Objective: To assess the relationship between body temperature and cardiac morbidity during the perioperative period.
Design: Randomized controlled trial comparing routine thermal care (hypothermic group) to additional supplemental warming care (normothermic group).
Setting: Operating rooms and surgical intensive care unit at an academic medical center.
Subjects: Three hundred patients undergoing abdominal, thoracic, or vascular surgical procedures who either had documented coronary artery disease or were at high risk for coronary disease.
Outcome measure: The relative risk of a morbid cardiac event (unstable angina/ischemia, cardiac arrest, or myocardial infarction) according to thermal treatment. Cardiac outcomes were assessed in a double-blind fashion.
Results: Mean core temperature after surgery was lower in the hypothermic group (35.4+/-0.1 degrees C) than in the normothermic group (36.7+/-0.1 degrees C) (P<.001) and remained lower during the early postoperative period. Perioperative morbid cardiac events occurred less frequently in the normothermic group than in the hypothermic group (1.4% vs 6.3%; P=.02). Hypothermia was an independent predictor of morbid cardiac events by multivariate analysis (relative risk, 2.2; 95% confidence interval, 1.1-4.7; P=.04), indicating a 55% reduction in risk when normothermia was maintained. Postoperative ventricular tachycardia also occurred less frequently in the normothermic group than in the hypothermic group (2.4% vs 7.9%; P=.04).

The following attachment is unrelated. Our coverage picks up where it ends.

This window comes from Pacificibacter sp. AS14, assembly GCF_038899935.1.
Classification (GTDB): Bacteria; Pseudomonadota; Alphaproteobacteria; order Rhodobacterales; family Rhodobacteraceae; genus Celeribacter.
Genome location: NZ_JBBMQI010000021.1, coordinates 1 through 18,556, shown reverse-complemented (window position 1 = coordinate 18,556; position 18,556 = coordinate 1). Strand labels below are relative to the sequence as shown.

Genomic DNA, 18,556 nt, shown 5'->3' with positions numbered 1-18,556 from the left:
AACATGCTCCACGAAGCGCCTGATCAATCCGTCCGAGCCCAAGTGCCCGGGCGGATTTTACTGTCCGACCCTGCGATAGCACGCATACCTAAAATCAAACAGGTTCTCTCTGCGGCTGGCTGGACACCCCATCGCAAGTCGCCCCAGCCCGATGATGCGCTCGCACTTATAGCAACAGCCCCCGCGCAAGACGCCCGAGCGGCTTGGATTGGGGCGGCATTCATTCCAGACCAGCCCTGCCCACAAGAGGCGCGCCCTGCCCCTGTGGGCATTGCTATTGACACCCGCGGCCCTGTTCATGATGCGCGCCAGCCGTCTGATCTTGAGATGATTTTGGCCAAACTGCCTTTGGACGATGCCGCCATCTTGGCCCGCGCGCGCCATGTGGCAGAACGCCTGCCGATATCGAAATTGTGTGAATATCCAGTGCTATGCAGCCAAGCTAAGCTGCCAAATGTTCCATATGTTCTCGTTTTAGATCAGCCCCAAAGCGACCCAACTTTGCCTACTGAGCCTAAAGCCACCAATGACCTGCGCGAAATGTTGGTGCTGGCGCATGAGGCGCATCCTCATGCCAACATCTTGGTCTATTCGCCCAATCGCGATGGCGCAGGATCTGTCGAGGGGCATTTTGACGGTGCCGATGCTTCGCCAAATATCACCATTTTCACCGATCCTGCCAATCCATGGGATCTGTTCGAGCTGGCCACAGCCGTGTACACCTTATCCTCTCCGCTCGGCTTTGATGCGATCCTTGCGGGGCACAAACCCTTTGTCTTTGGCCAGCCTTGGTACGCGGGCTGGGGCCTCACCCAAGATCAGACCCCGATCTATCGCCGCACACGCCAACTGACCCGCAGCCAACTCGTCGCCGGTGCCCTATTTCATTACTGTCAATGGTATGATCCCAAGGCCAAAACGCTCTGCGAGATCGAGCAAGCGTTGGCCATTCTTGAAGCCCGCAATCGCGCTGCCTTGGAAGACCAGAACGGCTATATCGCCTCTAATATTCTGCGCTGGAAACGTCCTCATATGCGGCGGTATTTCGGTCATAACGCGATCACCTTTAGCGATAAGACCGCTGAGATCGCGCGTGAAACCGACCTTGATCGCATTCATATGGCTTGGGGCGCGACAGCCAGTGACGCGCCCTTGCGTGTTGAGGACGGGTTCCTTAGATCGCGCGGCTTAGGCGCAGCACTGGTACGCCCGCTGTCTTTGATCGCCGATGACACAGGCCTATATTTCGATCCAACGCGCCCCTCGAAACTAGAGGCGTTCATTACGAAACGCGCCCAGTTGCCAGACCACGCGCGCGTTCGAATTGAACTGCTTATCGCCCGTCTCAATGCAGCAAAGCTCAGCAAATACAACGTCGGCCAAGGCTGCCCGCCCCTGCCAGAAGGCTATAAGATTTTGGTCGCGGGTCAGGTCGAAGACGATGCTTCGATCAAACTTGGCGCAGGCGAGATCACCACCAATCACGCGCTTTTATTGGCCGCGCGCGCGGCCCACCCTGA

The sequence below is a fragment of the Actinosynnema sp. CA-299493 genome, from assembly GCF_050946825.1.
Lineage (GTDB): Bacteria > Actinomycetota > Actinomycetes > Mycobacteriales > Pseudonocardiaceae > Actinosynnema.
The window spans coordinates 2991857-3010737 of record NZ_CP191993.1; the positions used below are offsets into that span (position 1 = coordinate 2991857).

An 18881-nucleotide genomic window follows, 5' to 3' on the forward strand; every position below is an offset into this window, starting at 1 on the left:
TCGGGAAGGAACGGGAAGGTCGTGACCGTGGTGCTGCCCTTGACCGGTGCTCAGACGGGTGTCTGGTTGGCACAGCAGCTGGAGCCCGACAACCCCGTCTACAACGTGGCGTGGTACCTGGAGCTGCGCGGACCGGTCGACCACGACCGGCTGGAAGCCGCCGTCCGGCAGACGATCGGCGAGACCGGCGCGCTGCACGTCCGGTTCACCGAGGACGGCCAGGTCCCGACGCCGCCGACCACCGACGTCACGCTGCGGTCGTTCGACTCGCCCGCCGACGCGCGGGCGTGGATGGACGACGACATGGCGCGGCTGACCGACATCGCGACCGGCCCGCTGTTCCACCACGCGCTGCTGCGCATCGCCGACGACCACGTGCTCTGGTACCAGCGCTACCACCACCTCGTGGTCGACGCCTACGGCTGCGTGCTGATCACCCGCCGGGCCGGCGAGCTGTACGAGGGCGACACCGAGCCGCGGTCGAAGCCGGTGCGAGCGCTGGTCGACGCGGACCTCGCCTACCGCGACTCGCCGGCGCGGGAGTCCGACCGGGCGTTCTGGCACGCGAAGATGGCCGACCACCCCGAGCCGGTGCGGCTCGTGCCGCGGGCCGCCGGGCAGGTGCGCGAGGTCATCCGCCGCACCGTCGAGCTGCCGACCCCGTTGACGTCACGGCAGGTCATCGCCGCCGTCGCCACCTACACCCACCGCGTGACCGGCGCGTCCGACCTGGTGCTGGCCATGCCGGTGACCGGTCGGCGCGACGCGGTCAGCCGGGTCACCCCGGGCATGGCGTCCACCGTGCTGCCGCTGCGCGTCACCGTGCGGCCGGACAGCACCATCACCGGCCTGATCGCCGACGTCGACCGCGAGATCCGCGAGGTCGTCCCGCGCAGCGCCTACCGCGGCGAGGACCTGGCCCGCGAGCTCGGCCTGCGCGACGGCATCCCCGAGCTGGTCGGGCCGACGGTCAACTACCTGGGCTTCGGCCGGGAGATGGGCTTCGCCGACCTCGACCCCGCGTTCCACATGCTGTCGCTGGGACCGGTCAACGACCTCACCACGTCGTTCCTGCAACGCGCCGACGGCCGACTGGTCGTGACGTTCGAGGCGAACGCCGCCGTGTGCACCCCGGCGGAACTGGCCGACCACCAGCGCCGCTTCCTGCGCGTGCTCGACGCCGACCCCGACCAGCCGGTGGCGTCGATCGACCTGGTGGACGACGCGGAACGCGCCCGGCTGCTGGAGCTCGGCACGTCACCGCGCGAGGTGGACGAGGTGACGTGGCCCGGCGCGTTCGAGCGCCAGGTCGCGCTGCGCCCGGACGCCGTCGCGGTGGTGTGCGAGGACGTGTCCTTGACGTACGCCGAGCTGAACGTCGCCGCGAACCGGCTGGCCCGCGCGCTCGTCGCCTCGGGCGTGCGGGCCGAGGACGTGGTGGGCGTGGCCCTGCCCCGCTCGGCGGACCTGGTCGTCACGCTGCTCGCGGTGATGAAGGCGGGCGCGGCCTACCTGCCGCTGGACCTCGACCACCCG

Conclusion: In patients with cardiac risk factors who are undergoing noncardiac surgery, the perioperative maintenance of normothermia is associated with a reduced incidence of morbid cardiac events and ventricular tachycardia.